Wilful or otherwise, there’s been a degree of misrepresentation of Taoiseach Enda Kenny’s apparently unscripted, and qualified, comments at the MacGill Summer School yesterday – you can read the official version of his speech here.
As the initial reported quote demonstrated, his focus was not on preparing for the prospect of referendums on a united Ireland, but on seeking clarification of what would happen, in the new post-Brexit world, in the event of a ‘Yes’ vote.
Because if that possibility were to happen, you would have Northern Ireland wishing to leave the United Kingdom, not being a member of the European Union, and joining the Republic which will be a member of the EU.
That is arguably more of a concern now than when the Belfast Agreement was signed in 1998 because, post-Brexit, with Northern Ireland no longer in the European Union, different international treaties and agreements will apply to the two separate jurisdictions on this island.
As Enda Kenny pointed out in his speech, there remains a great deal of uncertainty about the final arrangements for the UK’s withdrawal from the EU
We recognise that detailed contingency planning for a Brexit is particularly challenging because we do not yet know the precise arrangements, or the timescale for the UK’s withdrawal from the EU, and we don’t know what the new relationship between the UK and the EU will be.
But, contrary to the mutterings from some, both the British and Irish Governments have stated their commitment to seeking to maintain the Common Travel Area through the negotiations with the EU.
That’s likely to be one of the points Kenny would seek clarification on in discussions on the situation post-unification referendums – with both the EU and the UK. Another would be maintaining Ireland’s exemptions from Schengen. And it kind of makes sense to seek that clarification during the forthcoming negotiations.
But what he would, primarily, be concerned with is ensuring that any new state emerging after unification would not be seen by the EU as a successor state.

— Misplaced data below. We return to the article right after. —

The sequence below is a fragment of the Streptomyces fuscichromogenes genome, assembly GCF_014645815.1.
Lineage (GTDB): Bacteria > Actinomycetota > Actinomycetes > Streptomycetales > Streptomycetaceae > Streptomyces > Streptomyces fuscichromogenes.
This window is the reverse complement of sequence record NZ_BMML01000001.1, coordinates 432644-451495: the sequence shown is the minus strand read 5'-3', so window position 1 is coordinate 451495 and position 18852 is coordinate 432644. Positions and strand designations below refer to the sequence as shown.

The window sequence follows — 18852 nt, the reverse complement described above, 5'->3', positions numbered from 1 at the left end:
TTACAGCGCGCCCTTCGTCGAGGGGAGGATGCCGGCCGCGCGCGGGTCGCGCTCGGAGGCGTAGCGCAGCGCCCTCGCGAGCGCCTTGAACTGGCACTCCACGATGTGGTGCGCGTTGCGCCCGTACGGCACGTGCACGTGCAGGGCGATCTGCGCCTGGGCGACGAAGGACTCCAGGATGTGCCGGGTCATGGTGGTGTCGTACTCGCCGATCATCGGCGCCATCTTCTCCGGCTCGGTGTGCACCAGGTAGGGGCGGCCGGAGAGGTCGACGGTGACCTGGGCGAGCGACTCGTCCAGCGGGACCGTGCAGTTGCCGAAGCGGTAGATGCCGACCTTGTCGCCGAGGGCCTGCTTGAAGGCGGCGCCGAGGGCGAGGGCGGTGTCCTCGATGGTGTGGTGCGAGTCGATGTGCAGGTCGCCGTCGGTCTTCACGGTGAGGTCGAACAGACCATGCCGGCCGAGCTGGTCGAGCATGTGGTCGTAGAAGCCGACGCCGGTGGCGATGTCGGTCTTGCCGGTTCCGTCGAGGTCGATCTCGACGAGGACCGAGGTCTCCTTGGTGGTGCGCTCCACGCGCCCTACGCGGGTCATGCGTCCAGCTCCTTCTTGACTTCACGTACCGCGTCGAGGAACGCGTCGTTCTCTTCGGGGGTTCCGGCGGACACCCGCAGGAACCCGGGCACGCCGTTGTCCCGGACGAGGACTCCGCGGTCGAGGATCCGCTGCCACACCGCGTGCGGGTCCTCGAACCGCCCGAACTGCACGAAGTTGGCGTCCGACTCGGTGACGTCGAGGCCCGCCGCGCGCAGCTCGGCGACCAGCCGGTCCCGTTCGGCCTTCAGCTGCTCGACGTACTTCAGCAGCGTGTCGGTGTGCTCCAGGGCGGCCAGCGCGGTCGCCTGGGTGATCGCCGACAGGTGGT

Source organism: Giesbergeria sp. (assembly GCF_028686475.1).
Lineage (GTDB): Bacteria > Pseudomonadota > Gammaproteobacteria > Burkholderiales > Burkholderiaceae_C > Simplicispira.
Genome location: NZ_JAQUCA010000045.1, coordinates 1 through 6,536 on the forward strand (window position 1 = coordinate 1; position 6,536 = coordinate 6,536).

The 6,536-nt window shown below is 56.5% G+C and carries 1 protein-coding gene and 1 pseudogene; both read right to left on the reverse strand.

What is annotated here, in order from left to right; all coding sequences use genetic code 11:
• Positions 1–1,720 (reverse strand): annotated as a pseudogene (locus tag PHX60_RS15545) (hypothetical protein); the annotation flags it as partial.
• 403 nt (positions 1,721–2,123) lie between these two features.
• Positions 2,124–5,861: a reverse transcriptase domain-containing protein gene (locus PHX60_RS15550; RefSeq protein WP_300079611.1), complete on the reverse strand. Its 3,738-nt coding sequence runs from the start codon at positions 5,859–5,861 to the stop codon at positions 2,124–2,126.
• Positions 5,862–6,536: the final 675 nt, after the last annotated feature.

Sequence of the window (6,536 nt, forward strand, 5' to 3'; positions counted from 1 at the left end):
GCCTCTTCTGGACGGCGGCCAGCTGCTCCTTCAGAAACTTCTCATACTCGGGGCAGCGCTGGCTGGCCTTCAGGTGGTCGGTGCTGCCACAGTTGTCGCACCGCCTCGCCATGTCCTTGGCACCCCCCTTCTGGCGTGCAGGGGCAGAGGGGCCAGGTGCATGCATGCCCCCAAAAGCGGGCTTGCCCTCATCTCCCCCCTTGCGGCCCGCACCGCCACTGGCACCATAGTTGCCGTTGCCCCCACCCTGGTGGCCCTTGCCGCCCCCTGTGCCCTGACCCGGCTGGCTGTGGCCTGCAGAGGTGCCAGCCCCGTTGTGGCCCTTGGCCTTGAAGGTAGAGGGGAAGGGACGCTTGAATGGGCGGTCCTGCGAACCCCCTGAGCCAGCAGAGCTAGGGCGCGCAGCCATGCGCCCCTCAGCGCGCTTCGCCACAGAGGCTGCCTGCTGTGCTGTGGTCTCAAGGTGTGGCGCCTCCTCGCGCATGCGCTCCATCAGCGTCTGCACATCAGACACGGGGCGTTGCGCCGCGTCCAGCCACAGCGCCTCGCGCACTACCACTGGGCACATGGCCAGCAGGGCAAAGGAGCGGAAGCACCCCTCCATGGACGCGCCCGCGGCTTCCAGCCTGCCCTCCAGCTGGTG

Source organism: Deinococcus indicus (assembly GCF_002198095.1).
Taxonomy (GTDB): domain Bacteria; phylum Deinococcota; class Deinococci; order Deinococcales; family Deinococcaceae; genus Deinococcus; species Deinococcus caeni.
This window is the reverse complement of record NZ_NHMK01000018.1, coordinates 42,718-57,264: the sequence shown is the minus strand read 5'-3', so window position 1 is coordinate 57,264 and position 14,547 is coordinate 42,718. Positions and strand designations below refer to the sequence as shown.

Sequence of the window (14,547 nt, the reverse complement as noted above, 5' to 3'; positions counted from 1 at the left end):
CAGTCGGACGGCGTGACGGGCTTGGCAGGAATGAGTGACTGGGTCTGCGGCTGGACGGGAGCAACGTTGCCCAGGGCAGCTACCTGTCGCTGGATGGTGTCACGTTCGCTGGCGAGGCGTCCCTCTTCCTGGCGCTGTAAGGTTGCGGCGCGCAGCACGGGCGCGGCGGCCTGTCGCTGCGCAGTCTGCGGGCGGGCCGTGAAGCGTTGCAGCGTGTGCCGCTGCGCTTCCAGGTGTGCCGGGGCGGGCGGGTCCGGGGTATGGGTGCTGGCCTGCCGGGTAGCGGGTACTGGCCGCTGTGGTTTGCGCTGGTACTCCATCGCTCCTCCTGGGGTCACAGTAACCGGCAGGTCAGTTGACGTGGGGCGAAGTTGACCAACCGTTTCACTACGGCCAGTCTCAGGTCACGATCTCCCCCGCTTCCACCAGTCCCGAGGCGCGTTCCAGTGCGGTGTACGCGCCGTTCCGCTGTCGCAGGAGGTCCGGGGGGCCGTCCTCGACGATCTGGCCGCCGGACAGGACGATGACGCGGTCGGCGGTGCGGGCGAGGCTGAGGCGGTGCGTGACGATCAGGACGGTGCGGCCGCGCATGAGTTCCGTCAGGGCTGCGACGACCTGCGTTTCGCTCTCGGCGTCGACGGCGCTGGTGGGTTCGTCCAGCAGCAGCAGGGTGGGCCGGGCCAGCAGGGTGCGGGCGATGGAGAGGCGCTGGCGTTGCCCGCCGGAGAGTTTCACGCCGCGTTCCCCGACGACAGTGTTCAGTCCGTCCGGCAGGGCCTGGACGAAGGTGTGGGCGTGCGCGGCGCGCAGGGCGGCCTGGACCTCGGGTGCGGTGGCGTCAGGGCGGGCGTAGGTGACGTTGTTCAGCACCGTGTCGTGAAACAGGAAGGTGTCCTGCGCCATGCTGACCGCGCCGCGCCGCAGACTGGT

Because a successor state could be required to renegotiate all those treaties, all over again.
Speaking to the audience at the summer school, he said he had “not favoured the holding of a border poll” because the necessary conditions, set out under the Good Friday Agreement did not exist.
However, he added that the forthcoming negotiations should foresee the possibility that support for joining the Republic “in an all-island situation” could grow in Northern Ireland as a result of Brexit.
He added: “It may be, in the eyes of some, a fanciful theory but who knows what happens in 10, 20 years time?”
The taoiseach also referred to the reunification of Germany as an example of how the process could be considered.
“In the same way as it was possible for the former East Germany to be associated with West Germany, and not to have to go through a very long and tortuous process to join the European Union – and these negotiations should take these kinds of things into account as well,” Mr Kenny said. [added emphasis]
However, in the absence of any serious objections from other EU states, that clarification shouldn’t take long.
Of course, the unified Germany was able to claim to be a ‘continuing state’, rather than a successor, in part because they opted for the minimum constitutional change.